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Three of the fallen of 1 July 1916

01 Jul

The first day of the 1916 Battle of the Somme is notorious as the deadliest day in British military history, the day when over 19,000 servicemen were killed in action for little territorial gain. This post remembers three Londoners who were among those thousands.

L/Cpl ECL Read, 8th Norfolks

L/Cpl ECL Read, 8th Norfolks

Edwin Cyril Laffan Read was born in South London in 1894 and educated at the London County Council School on Eardley Road, Streatham.  After leaving school, he became a tailor.  On 1 September 1914, he joined the army – at the height of the recruiting boom after the battle of Mons.  He joined the 8th Battalion of the Norfolk Regiment. On 1 July 1916 he was serving with them in 53rd Brigade in 18th (Eastern) Division, which successfully attacked Montauban. He was killed and now lies buried in Dantzig British Cemetery in Mametz, in ground captured during the battle – but he was probably one of the 25 men of his division moved there from a cemetery in Carnoy.

Cpl R.L. Brewer, Queen's Westminster RIfles

Cpl R.L. Brewer, Queen’s Westminster RIfles and Royal Fusiliers

Richard Leslie Brewer was born in Leyton in 1895, the son of an insurance broker. He enlisted in the 2nd Battalion, The Royal Fusiliers (City of London Regiment) on 14 September 1914 and served with them in malta and Egypt before landing at Cape Helles in Gallipoli in September 1915 and serving there until the retreat at the end of 1915. In 1916 he was transferred to the Western Front and in April joined the Queen’s Westminster Rifles (the 16th Battalion, London Regiment) as part of 56 (1st London) Division. On 1 July 1916, according to letters to his parents, he was seen to assist a wounded comrade before leading his platoon after their officer was hit.  Soon after that he was killed by a shot to the head; he now lies buried in Gommecourt, where hundreds of the dead of 56 Division lie.

2/Lt B Boncker, 1st East Yorks

2/Lt B Boncker, 1st East Yorks

Barry Boncker was born in Upper Norwood in August 1897, but educated at Ardingley College in Haywards Heath. In 1914, he was living on Upper Grove in South Norwood and working as a clerk at the National Bank of South Africa. On 1 September, he joined the Queen’s (Royal West Surrey Regiment) in the ranks.  In November 1915 he was given a temporary commission as 2nd Lieutenant in the East Yorkshire Regiment. The official notice of his promotion was published in the London Gazette on 30 June 1916. On that day, he and the rest of A Company, 1st East Yorks, were parading and moving into their positions at Fricourt, where they were to attack at dawn on 1 July. The excellent Long, Long Trail website has a transcription of their war diary for that week, which describes how the brigade reached their first objective ‘in spite of heavy losses’ by 8.05 am. After repulsing a German attack, the battalion was too depleted to attack further and dug in. They were relieved by another brigade over night, leaving their positions by 6 a.m.  The 1st East Yorks were in action again over the next few days but 1 July was the bloodiest with five officers killed on that day alone out of six killed and anther 13 injured or missing by 4 July, along with 35 other ranks killed, 239 wounded, 158 missing and another nine wounded and missing. Barry Boncker was one of those four dead officers on 1 July 1916. He has no known grave, but is remembered on the Thiepval Memorial to the Missing – just one of 72,203 names recorded there, 12,360 of them the fallen of 1 July 1916.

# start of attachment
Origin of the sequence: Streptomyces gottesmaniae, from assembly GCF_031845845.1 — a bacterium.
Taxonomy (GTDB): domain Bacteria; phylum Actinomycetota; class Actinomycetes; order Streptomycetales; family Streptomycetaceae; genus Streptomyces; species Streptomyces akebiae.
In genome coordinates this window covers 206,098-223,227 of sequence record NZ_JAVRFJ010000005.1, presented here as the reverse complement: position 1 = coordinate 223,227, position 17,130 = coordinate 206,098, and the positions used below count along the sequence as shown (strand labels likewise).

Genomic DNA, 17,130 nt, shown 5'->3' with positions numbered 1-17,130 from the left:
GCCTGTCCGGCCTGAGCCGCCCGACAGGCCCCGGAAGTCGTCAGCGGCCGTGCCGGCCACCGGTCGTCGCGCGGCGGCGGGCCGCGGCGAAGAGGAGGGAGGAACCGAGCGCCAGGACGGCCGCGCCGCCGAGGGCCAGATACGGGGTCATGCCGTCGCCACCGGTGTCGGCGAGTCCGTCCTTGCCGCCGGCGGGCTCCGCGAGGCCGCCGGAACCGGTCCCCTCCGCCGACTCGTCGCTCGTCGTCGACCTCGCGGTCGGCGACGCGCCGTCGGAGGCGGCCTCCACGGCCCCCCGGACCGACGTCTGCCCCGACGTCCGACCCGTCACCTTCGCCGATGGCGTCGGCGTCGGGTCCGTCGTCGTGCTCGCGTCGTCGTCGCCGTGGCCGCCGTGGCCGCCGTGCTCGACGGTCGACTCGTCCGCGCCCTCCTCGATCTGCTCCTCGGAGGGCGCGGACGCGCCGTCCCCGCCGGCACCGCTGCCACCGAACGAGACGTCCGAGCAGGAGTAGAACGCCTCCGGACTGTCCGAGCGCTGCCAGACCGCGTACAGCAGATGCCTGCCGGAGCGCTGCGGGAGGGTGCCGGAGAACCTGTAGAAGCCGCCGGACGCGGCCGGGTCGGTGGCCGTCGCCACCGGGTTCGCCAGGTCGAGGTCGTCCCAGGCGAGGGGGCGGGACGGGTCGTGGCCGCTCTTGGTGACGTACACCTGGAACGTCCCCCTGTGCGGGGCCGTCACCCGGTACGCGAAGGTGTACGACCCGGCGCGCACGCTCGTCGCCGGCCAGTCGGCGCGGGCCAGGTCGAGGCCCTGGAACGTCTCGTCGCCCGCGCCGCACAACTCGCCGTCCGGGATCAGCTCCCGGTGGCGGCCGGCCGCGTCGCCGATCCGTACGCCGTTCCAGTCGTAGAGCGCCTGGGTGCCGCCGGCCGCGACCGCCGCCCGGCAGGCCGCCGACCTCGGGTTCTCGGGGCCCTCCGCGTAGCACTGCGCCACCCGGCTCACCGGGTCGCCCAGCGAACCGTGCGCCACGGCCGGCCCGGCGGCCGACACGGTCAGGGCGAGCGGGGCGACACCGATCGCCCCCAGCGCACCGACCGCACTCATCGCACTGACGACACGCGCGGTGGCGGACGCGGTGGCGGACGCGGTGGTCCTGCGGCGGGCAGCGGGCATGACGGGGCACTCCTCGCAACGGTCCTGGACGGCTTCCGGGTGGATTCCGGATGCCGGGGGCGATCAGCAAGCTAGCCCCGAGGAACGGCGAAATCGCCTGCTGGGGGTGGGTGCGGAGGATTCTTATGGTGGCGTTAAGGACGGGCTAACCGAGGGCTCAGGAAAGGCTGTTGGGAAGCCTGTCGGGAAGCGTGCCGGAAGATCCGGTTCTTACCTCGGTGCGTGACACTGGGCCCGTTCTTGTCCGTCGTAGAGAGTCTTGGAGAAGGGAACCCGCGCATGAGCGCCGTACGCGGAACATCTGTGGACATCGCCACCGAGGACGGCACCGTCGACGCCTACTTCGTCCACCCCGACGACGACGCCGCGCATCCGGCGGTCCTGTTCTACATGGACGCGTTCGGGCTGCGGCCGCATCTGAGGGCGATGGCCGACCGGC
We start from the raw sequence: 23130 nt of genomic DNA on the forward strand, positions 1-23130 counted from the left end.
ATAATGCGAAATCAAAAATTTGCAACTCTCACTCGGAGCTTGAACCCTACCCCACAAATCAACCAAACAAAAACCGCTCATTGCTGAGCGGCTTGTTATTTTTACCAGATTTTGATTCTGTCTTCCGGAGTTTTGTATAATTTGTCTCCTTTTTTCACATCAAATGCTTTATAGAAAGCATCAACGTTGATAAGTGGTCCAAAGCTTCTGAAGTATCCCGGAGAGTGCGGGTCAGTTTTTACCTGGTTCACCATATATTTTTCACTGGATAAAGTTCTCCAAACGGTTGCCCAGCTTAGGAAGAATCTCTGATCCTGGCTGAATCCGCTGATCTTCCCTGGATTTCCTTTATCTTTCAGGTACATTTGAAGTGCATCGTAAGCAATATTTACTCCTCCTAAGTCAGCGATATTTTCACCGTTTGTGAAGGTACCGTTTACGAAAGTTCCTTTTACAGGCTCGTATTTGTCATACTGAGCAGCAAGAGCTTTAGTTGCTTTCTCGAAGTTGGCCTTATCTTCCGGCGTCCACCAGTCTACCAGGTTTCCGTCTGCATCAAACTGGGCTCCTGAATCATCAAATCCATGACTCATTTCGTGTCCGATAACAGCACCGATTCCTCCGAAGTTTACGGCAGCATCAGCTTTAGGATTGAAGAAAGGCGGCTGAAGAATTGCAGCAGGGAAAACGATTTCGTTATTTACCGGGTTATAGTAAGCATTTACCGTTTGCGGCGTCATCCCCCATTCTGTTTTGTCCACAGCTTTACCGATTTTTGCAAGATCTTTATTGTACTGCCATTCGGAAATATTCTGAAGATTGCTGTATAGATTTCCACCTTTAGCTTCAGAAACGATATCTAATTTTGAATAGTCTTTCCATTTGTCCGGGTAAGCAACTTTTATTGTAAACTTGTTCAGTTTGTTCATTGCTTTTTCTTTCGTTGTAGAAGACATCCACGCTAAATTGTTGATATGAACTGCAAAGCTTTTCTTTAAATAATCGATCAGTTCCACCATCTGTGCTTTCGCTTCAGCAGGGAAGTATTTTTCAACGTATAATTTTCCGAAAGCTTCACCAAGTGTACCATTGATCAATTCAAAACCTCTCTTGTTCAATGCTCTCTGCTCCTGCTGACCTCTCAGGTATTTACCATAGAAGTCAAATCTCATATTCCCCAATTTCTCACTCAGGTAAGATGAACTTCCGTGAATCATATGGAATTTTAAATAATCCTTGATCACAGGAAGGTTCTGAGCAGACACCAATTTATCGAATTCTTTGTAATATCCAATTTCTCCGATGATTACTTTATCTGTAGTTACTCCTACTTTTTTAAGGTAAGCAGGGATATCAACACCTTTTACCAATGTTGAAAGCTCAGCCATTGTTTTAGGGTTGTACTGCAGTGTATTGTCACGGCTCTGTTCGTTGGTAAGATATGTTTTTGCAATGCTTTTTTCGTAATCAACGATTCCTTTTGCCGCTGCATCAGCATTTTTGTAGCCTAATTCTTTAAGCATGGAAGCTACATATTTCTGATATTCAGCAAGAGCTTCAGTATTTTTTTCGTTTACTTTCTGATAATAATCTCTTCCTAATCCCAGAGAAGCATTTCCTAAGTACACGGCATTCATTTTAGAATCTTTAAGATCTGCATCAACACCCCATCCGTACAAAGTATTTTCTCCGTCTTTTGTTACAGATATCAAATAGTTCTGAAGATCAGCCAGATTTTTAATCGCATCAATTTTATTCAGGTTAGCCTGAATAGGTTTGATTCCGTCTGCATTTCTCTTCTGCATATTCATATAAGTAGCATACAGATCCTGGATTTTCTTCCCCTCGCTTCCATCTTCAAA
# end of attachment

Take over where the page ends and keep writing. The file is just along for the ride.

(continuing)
Sources:

de Ruvigney’s Roll of Honour (Brewer)

Croydon during the Great War (Read and Boncker)

Long Long Trail

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2 Comments

Posted by on 1 July 2013 in Events, Ordinary Londoners, War Dead

 

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2 responses to “Three of the fallen of 1 July 1916

  1. SilverTiger

    20 July 2013 at 11:22 am

    It is stories like this of individuals that bring home to us the true drama and horror of war. The three stories tell us of three lads who should have gone on to have long and – we would have hoped – happy and productive lives but who were killed at their moment of great promise for no very good reason, for the stupid games of politicians.

    Perhaps you could collect these posts of yours together and make a book (printed or electronic or both) in time for the centenary of the Great War. People need to be reminded that war is never a solution but a destroyer of lives and livelihoods, whose effects continue to weigh us down long after the armistice has been signed.

     
    • Stuart

      21 July 2013 at 8:46 pm

      Thank you for your kind comments on this post (and others). It is fascinating to see the stories of those people who lived through or were victims of the Great War. I have vaguely thought about doing a book of Great War London stories, but haven’t pursued it yet.

       

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